The morning that the NHSCA Sophomore Nationals were set to begin in Virginia Beach back in 2011, Great Neck South’s Chris Koo asked Craig Vitagliano, his coach at Ascend Wrestling Club, about a technique he was interested in learning.
“When he was warming up, he wanted me to show him a move – it was a Russian tie to an ankle pick,” Vitagliano said. “It wasn’t like he really practiced it very much – it was like 10 minutes of working on it. Then he went out and hit it in pretty much every match.”
Armed with a new technique in his arsenal, Koo went all the way to the semifinals of the prestigious event, sealing his first All-American honors before finishing in sixth place at 145 pounds.
“He’s a sponge,” Vitagliano said. “Whatever I show him, he can do – even really advanced techniques. He picks everything up on the spot. There aren’t many kids I’ve seen be able to do that, but he can.”
That ability is one the many strengths Vitagliano believes will serve Koo well at his next stop – Oklahoma State.
The Nassau County senior said that before the season, going to the tradition-rich Big 12 program “seemed like a fantasy.” As did his recruiting visit, during which he was in constant contact with some of the greats in the sport.
“When I was there, Coleman Scott was training with Eric Guerrero. Also Chris Perry and Tyler Caldwell were working out and John Smith and Zack Esposito were there. It was crazy. It was a room full of All-Americans, national champions and Olympians. It was pretty cool to just watch and then have everyone come over to talk to me.”
Soon, it will be more than just talking. Koo mentioned how lucky he’s been to have great training partners like New York state titlewinner Louis Hernandez, Penn-bound Dan McDevitt, Jaison White and Dan Tracy over the past few years at Ascend. But it will be a whole new ballgame when he begins in Stillwater.
“Chris doesn’t just want to wrestle in college,” Vitagliano said. “He wants to do really well there. His goal is to be a national champ and what better place to do that than Oklahoma State? He’ll be able to work out right away with [2013 NCAA bronze medalists] Alex Dieringer and Tyler Caldwell. [NCAA champion] Chris Perry too. It’s a great situation for him. I’ve had a number of coaches tell me how perfect his style is for Oklahoma State and that he has the potential to be really special in college.”
Koo has fairly quietly already accomplished plenty over the past few years. With the previously discussed sixth place medal at Virginia Beach in 2011, he became Great Neck South’s first-ever All-American. He followed up with two more podium finishes at the NHSCA Nationals, grabbing seventh as a junior and senior.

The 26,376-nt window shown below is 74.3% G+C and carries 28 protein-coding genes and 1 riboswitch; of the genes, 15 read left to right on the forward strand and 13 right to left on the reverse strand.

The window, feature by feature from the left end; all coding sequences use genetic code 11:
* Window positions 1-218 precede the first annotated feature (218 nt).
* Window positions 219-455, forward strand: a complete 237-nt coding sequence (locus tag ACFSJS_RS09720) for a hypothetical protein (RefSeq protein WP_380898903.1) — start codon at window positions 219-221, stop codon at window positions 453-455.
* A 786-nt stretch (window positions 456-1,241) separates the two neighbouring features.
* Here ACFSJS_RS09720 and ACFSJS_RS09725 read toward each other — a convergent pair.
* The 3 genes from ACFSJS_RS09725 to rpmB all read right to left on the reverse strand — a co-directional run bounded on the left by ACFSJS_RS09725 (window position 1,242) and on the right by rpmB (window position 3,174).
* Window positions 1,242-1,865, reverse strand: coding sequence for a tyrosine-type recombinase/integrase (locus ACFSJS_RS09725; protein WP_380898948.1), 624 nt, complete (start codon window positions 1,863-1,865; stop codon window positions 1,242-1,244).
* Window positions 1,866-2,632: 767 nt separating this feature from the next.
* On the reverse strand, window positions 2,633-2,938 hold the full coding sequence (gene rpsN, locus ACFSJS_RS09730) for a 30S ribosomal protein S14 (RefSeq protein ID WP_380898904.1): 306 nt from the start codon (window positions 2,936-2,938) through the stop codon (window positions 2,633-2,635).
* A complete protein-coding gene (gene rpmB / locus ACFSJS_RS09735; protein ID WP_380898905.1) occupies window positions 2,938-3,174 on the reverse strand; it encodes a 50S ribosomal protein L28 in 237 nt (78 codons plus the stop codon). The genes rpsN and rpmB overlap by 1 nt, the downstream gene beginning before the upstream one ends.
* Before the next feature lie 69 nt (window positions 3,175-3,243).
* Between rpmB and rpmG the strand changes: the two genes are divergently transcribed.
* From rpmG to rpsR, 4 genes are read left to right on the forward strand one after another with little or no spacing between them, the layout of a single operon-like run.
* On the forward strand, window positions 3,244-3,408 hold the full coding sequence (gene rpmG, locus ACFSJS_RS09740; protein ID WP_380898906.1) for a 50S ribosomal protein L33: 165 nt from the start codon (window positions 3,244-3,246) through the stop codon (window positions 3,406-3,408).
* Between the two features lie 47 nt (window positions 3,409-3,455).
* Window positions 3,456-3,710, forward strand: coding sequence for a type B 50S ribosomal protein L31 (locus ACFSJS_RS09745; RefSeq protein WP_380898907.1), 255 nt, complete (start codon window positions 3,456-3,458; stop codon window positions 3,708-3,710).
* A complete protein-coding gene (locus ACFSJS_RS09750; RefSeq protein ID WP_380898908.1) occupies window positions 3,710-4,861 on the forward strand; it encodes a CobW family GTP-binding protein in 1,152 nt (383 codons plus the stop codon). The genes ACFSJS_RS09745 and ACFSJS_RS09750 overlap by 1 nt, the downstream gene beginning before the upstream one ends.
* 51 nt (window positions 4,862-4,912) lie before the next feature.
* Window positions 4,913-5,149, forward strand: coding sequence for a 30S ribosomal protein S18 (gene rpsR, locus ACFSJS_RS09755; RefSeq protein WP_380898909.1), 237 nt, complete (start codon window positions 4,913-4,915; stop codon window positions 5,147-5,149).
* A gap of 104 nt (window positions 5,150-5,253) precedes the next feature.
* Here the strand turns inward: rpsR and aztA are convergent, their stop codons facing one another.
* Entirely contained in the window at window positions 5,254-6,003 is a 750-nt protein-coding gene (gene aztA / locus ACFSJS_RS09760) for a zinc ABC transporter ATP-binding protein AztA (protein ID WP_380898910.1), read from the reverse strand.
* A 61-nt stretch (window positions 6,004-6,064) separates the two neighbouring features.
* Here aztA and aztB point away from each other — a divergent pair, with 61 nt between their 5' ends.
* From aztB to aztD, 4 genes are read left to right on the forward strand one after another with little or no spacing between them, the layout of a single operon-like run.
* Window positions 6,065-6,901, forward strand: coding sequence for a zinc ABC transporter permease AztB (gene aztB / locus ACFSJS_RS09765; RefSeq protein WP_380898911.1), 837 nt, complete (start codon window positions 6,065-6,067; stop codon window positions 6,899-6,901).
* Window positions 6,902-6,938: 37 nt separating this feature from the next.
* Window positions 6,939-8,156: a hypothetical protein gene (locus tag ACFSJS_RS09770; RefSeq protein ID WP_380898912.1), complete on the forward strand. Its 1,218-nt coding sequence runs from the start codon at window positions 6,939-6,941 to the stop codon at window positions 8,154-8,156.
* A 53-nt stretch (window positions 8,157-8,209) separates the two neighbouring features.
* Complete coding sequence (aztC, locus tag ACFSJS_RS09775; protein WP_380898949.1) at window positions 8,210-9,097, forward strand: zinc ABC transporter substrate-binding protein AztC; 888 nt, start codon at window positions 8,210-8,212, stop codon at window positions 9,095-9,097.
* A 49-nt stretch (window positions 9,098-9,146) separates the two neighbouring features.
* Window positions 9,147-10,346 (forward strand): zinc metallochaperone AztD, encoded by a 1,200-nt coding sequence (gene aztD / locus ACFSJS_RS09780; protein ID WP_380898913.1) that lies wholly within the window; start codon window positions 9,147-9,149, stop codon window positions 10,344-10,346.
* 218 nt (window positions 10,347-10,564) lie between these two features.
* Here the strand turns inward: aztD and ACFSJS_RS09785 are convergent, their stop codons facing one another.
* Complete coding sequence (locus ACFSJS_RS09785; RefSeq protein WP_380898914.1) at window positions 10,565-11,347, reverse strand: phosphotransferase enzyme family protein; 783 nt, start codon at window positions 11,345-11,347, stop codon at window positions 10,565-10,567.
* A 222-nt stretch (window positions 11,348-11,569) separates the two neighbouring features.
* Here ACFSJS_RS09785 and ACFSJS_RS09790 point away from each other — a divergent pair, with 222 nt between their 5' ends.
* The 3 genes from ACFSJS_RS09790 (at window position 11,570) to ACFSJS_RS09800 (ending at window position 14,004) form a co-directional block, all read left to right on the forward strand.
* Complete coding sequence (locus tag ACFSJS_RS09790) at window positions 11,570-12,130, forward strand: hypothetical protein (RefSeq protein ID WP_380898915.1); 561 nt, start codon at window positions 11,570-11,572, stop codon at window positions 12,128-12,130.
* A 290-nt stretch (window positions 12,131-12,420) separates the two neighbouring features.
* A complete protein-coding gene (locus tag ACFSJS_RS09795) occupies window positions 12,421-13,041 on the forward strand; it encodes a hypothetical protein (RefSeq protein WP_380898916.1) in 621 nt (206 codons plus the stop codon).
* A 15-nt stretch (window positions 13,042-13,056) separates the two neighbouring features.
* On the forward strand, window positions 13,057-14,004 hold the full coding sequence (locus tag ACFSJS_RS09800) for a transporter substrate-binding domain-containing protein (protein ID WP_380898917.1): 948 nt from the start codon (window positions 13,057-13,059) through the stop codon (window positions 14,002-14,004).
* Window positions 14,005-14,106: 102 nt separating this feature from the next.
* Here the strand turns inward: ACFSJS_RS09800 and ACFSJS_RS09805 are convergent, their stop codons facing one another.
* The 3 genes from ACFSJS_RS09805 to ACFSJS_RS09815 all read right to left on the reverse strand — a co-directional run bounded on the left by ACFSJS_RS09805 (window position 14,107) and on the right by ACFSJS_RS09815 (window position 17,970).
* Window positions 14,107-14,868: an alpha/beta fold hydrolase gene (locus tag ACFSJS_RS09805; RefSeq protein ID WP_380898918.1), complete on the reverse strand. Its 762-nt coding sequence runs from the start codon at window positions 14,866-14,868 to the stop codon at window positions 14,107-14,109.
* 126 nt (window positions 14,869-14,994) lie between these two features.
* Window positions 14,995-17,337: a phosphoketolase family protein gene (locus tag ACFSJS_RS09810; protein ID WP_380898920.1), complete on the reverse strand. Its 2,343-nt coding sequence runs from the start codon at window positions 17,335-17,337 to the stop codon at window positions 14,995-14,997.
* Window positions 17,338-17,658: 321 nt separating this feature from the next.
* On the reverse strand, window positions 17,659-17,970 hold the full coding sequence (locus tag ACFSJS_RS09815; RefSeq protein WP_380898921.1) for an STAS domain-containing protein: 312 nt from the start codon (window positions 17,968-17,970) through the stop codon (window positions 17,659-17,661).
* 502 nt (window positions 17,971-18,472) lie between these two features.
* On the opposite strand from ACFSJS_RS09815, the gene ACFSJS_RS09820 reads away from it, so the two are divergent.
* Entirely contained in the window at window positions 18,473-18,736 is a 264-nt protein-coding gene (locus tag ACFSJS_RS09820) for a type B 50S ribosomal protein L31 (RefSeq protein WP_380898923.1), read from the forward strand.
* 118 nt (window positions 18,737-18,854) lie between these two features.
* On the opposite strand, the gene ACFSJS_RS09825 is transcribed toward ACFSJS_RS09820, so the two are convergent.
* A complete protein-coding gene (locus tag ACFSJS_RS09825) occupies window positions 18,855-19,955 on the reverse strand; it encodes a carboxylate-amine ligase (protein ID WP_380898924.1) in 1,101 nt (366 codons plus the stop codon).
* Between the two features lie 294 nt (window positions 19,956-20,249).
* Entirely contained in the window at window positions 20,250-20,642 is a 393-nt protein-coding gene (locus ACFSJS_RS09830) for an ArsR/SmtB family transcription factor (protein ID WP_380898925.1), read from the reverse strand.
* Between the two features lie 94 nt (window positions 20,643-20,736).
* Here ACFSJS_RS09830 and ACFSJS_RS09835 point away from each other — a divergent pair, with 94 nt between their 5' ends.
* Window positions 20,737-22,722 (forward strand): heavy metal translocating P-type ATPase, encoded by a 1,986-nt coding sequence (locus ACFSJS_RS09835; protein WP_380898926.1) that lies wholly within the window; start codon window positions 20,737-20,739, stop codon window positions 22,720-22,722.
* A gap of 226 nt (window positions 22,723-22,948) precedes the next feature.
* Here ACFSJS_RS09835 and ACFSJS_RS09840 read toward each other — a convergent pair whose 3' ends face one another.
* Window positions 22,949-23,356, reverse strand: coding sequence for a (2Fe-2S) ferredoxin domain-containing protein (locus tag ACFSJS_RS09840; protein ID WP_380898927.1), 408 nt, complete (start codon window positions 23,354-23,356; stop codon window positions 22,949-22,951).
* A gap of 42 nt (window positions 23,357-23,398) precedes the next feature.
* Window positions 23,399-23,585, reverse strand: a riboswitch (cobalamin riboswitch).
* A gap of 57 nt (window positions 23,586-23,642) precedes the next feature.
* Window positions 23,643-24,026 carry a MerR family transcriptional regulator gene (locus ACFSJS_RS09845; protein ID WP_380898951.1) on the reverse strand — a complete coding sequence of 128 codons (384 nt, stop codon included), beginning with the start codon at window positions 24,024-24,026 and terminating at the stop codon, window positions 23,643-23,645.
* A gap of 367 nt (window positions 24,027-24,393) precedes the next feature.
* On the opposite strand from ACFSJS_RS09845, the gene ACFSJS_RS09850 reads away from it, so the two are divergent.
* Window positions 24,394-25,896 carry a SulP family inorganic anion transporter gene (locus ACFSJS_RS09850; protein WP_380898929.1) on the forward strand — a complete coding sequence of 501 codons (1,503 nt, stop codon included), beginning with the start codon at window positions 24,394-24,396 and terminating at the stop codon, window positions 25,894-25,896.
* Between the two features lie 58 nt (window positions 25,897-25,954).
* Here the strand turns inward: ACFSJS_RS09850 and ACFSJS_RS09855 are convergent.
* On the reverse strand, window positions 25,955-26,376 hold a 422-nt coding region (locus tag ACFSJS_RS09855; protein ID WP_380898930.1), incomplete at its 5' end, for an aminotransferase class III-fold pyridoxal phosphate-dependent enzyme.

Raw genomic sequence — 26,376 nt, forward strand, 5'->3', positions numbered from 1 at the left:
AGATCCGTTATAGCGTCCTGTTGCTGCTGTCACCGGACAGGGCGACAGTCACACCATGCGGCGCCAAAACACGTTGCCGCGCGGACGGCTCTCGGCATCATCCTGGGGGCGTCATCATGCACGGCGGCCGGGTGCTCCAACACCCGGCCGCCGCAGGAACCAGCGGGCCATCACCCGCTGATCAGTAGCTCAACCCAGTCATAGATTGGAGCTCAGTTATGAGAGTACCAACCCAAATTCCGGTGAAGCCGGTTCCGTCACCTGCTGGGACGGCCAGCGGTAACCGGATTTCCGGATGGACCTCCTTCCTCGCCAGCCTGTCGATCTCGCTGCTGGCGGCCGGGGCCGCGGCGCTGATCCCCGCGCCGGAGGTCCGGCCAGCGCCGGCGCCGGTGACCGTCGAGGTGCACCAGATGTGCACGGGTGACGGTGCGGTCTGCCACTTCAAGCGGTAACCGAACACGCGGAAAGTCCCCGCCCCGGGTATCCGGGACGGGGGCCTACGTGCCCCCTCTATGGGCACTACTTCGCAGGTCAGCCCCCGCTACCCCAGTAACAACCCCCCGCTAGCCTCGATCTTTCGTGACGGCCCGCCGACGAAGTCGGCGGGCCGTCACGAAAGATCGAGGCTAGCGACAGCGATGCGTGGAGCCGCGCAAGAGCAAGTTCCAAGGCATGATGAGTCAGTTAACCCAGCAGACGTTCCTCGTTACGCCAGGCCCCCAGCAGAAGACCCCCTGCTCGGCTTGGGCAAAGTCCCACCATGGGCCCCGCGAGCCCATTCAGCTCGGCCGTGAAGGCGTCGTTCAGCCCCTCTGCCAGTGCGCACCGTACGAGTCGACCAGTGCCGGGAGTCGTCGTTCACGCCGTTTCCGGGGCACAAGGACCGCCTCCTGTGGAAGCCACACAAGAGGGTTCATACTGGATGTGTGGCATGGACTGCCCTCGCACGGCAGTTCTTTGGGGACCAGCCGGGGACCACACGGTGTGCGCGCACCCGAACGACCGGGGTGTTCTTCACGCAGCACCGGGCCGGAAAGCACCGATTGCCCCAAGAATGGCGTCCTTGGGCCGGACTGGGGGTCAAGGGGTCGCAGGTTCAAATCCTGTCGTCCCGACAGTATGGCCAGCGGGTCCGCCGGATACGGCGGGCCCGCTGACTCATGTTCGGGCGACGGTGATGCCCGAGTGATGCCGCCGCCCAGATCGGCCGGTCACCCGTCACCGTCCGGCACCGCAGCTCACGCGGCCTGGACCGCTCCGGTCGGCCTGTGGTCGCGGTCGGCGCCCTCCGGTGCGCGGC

However, on his way to the seventh place showing as an 11th grader, Koo tore both MCLs, forcing him to spend the summer rehabilitating rather than training the way he wanted to and leaving him unable to compete in Fargo.
The time off the mat also gave him more of an opportunity to think about the disappointing loss he endured at the Nassau County championships to MacArthur’s Joe Cataldo, a setback that prevented him from qualifying for the state tournament.
“I knew I had to do something different and put in a lot more work,” Koo said. “That loss killed me. I was so disappointed to take third and felt like I was starting from square one. I started to stay after practice and watch a lot of film with Craig. He takes everything apart and breaks it all down. I learned a lot of new technique and was ready to excel in my wrestling.”
He did, putting together an outstanding senior campaign in which he won his first 41 bouts (34 by bonus points) to earn his first Section 8 crown. His streak also led him all the way to the 152-pound state title bout, where he lost by fall to Longwood’s Corey Rasheed, currently ranked third in the nation at that weight by Flowrestling.
“A lot of people didn’t know who Chris was, but I was really confident that he would at least get to the finals,” Vitagliano said. “He was a little nervous and was really devastated after the match, especially because he had been dominating his matches most of the season.”
“I was happy with almost all of my senior year – except the state finals,” Koo added. “That was the first time I wrestled Rasheed and I would definitely want another chance. I didn’t get to be a state champ, but I have new goals for college. The only way to get better is to wrestle with the best guys.”
The future 165 or 174 pounder will have that opportunity when he travels to Oklahoma this summer to take a few classes and train with the team prior to beginning school in the fall.
“I can’t wait,” Koo said. “I know there’s a big gap from high school to college and I want to get started. It’ll be so exciting to be in that room, working in that environment.”
Vitagliano believes that the environment will vault him to the next level.
“I think he’s only scratched the surface of what he can do. I’ve talked to a number of coaches who agree with me that Oklahoma State is going to be pleasantly surprised because the kid is special,” Vitagliano said. “I think he’ll peak in college. With the coaches and workout partners there, I really believe the sky’s the limit.”
Chris Koo wished to thank Craig Vitagliano and Ryan Pingitore, his coach at Great Neck South.